If you’re considering a camping trip this summer, you might be thinking about the cold nights – even in the hottest part of the year – and how to heat a camper without electricity to ensure the camper stays snug and warm inside.
There’s nothing like coming in from a long day to a nice, bright, cozy camper, and settling down for a fun evening that does not require you to huddle under a blanket and wear every sweater you own just to stop your fingers from turning numb.
Of course, you may not be camping in the summer, but instead dealing with harsh winter temperatures. If so, it’s even more important that you have effective ways to heat your camper, and if you don’t have a source of electricity, you need to look at the alternatives.
Many of us underestimate how cold it might be when camping, so it’s always good to have some backup ways to keep your camper warm. If you don’t have electricity, or even if you do, you might be wondering how to heat a camper without electricity. You don’t have to plug in an expensive and cumbersome electric heater; there are other options!
Some of the best options to heat your RV without electricity include gas heaters, propane heaters, and wood stoves. These avoid or minimize electricity use, and can be a great way to get the camper feeling snug, especially on cold evenings. Remember, no heater is going to work well without insulation, so add thermal curtains, seal drafts, and insulate the camper as thoroughly as possible to minimize heat loss.
This article will detail the ways that you can heat your camper without using electricity, so you can stay cozy on the coldest nights.
Use A Gas Heater
A gas heater is a great way to get your camper warm right through, and you can purchase fairly inexpensive portable gas heaters that you can then install in your camper with ease. Gas is a readily available commodity, so you should definitely consider this option if you’re thinking about cold nights in a camper.
Some campers and RVs will have a gas heater attached to the main gas tank, which means you don’t even need to worry about getting hold of gas or stocking up before going on a long trip.
It does also mean, however, that you need to check your tank is full enough to be running the heater, and keep an eye on the levels. You don’t want to suddenly find you can’t drive anywhere because the heater has gobbled up all the fuel.
Some modern versions have an inbuilt cutoff switch that stops the heater drawing from the tank when the fuel drops below a certain level – enough to reliably get you to the next gas station. This is great if you use your gas heater a lot, and can provide peace of mind.
Use A Portable Propane Heater
While the operating costs tend to be higher than with natural gas heaters, you may find that a portable propane heater is a good option for warming up your camper. These can be installed pretty much anywhere and they are very effective heaters, but they come with a big caveat.
They output carbon monoxide, and that can be really dangerous in a small, often enclosed space. If you’re running one of these heaters, you will need to ventilate your camper well (which may make it hard to insulate it) and be very careful about using the heater in the evenings. It should never be left running while you sleep.
Carbon monoxide poisoning can be fatal, so if you plan to use a propane heater, it’s important to install a carbon monoxide alarm. You should also have a smoke detector in your camper, regardless of what kind of heater you use.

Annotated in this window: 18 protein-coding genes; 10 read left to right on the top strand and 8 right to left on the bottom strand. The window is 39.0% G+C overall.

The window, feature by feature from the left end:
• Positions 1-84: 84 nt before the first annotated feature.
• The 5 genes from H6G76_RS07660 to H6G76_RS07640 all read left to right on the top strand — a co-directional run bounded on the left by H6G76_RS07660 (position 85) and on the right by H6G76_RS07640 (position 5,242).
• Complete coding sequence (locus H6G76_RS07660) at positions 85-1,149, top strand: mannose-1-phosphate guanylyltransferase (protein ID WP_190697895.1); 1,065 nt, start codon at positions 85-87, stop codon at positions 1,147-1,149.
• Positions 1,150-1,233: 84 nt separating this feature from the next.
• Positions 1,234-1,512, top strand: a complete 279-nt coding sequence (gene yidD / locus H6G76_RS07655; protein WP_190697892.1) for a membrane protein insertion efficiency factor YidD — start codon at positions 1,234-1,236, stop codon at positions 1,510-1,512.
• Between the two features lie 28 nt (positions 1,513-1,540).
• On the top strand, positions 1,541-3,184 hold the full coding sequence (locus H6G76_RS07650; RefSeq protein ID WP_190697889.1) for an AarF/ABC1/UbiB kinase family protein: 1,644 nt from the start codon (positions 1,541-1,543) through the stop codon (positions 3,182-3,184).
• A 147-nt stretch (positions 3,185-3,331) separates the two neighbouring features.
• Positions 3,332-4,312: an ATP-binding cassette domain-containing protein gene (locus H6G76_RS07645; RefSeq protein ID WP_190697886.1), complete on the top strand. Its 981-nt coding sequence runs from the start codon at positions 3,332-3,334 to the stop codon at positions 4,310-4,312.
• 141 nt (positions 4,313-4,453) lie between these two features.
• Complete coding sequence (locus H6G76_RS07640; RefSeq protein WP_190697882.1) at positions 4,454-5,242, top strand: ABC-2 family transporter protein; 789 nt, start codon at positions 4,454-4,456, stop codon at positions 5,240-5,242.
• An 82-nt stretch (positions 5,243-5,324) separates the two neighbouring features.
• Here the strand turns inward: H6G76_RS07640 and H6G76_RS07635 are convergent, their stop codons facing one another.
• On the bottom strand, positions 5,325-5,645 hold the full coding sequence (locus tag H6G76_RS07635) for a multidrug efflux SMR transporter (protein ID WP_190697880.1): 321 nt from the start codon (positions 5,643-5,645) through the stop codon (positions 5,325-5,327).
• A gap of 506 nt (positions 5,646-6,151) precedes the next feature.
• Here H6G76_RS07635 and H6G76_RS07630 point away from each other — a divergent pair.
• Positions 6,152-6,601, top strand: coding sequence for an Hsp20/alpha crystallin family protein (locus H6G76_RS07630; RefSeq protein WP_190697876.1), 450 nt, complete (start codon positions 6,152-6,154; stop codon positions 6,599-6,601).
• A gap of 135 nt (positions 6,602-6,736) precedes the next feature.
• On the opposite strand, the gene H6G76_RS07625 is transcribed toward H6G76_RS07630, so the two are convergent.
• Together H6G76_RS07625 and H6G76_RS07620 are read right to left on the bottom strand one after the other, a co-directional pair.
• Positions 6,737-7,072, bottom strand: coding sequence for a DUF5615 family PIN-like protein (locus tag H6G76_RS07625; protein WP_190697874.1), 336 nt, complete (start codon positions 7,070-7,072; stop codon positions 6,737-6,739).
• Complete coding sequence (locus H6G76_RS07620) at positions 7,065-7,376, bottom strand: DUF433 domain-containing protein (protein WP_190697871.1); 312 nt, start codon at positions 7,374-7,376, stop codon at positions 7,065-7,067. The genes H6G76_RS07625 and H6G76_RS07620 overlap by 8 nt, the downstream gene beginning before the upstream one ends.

Check your alarm regularly and make sure it is working; carbon monoxide does not smell and has no color, so it is extremely easy to poison yourself or others if something goes wrong with your heater or you leave it on for too long.
However, as long as you are careful, a propane heater is a good solution to the problem of keeping your camper hot whatever the temperature is like outside!
Install Solar Panels
Technically speaking, these aren’t heating a camper without electricity, but they are giving you a source of electricity that you should be able to use even when you are off the grid and don’t have any power sources, so they are worth including.
Solar panels aren’t the prettiest thing you can put on your camper, but they have some major advantages. They are, for starters, nice and green! If you’re planet-conscious, they are certainly something you should consider, because many of the other solutions are not very eco-friendly.
The first thing you need to do is to check that your camper can hold the weight; you may need to add some roof reinforcements, especially if you have an older camper.
Once the solar panels are installed, you need to link them up to your batteries (as they charge the RV batteries, not the camper directly) and then you can use any electric heater that you like.
A massive advantage of solar panels is that once you have offset the initial costs, they offer free power wherever you go, and you don’t have to keep stopping off to refuel. They don’t require you to store much in terms of equipment, and they aren’t an ongoing expense.
One of the downsides of this is that electric heaters tend to use quite a lot of power, so you may find that they drain the batteries fast. It’s also true that on the days when you are more likely to need heat, such as short, wet, rainy, or snowy days, there is less sunlight for the panels to utilize.
However, modern solar panels are constantly being improved to manage without direct sun, and adding them to your camper will also let you do things like charging phones, so they are well worth considering. In the right circumstances, they are the perfect solution.
Try A Solar Heater